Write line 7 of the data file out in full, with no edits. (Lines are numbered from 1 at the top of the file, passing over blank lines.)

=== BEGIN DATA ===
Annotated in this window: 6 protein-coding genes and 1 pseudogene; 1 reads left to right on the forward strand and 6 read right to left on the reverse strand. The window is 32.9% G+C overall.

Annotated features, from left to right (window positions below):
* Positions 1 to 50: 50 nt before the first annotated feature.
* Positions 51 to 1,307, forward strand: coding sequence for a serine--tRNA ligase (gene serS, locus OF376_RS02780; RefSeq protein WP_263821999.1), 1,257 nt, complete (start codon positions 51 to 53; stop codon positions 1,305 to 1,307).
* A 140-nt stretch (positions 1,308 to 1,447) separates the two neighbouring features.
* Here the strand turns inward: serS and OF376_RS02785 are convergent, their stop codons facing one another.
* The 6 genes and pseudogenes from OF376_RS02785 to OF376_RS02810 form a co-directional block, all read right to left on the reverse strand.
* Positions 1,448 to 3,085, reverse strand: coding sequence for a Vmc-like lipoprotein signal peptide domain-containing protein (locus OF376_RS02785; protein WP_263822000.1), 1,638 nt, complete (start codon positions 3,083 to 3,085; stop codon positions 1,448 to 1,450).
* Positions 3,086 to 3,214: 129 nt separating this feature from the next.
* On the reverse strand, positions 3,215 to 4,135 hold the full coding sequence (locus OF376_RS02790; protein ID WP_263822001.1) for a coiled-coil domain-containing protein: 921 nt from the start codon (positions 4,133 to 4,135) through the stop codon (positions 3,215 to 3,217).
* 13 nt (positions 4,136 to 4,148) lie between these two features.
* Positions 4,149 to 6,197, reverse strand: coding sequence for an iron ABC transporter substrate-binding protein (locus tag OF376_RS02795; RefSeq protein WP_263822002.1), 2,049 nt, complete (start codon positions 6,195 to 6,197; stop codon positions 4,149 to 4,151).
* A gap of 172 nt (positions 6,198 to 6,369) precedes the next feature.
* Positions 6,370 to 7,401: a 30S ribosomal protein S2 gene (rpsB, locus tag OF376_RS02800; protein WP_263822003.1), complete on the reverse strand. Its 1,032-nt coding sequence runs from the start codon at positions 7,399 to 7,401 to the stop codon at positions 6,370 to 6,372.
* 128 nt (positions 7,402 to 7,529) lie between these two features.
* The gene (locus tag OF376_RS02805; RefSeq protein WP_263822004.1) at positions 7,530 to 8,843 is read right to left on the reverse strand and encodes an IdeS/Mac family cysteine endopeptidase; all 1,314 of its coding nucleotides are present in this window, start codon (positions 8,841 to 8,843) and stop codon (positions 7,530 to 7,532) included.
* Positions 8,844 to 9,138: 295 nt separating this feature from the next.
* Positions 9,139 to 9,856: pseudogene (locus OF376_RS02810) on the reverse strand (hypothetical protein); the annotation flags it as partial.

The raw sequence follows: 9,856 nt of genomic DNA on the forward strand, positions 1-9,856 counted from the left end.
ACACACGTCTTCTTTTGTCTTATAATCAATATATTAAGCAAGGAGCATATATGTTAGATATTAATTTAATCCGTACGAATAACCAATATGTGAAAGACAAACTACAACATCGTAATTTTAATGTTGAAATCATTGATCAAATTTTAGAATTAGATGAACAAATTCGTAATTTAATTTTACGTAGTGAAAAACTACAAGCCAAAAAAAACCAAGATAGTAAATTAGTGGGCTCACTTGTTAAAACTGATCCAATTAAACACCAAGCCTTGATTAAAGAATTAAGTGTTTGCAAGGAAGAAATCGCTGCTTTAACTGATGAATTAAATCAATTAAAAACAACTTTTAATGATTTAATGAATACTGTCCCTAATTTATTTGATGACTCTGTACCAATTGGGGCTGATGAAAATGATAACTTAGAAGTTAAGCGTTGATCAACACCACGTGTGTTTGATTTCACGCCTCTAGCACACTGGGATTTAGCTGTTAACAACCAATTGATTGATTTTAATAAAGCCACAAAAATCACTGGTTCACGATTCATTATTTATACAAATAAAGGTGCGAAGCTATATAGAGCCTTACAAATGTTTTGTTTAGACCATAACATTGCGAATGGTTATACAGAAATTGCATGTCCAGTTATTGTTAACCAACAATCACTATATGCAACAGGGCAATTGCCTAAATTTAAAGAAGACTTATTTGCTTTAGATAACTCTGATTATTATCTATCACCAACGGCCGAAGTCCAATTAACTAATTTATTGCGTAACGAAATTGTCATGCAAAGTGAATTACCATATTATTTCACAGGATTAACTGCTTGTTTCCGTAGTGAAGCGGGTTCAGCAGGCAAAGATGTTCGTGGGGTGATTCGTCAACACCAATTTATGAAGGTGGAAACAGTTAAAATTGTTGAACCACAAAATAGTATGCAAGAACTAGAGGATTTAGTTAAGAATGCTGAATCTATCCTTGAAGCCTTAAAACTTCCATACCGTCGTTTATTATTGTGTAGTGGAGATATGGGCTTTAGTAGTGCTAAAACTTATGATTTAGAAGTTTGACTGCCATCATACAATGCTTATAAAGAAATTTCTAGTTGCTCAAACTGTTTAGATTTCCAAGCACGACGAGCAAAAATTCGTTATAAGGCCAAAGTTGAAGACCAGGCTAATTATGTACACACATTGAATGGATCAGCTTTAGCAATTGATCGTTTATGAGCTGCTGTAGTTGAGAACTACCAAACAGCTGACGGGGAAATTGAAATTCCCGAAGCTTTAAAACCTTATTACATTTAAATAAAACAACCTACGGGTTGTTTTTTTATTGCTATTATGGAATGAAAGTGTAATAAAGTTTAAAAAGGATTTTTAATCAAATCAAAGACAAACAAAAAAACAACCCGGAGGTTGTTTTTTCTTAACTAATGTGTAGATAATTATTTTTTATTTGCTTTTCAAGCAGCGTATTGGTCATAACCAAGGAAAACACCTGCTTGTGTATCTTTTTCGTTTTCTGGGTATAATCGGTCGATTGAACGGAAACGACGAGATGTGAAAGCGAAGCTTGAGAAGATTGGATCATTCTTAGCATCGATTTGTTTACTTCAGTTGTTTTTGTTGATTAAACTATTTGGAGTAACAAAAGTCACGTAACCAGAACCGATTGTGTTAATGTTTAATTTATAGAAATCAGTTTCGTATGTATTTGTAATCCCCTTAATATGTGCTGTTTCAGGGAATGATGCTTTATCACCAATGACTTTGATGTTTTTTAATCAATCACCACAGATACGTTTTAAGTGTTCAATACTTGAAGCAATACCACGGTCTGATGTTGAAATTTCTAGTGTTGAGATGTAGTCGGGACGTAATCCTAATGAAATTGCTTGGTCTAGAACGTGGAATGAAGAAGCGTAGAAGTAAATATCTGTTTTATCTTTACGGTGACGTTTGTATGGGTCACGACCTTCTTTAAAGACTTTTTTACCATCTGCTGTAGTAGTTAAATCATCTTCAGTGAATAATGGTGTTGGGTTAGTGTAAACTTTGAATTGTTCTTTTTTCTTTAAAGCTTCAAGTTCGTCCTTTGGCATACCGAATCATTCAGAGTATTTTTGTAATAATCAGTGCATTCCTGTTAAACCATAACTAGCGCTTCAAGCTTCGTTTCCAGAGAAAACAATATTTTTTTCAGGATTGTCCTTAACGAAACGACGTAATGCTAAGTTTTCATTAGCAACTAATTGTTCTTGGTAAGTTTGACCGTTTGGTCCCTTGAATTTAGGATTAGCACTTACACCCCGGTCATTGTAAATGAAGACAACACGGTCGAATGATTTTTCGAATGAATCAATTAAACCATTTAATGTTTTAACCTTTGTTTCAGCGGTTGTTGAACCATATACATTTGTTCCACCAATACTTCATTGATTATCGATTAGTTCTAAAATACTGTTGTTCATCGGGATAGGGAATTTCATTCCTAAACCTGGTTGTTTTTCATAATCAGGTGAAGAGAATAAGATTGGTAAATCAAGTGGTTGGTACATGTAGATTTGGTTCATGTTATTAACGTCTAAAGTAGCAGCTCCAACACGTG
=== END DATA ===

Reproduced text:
* The 6 genes and pseudogenes from OF376_RS02785 to OF376_RS02810 form a co-directional block, all read right to left on the reverse strand.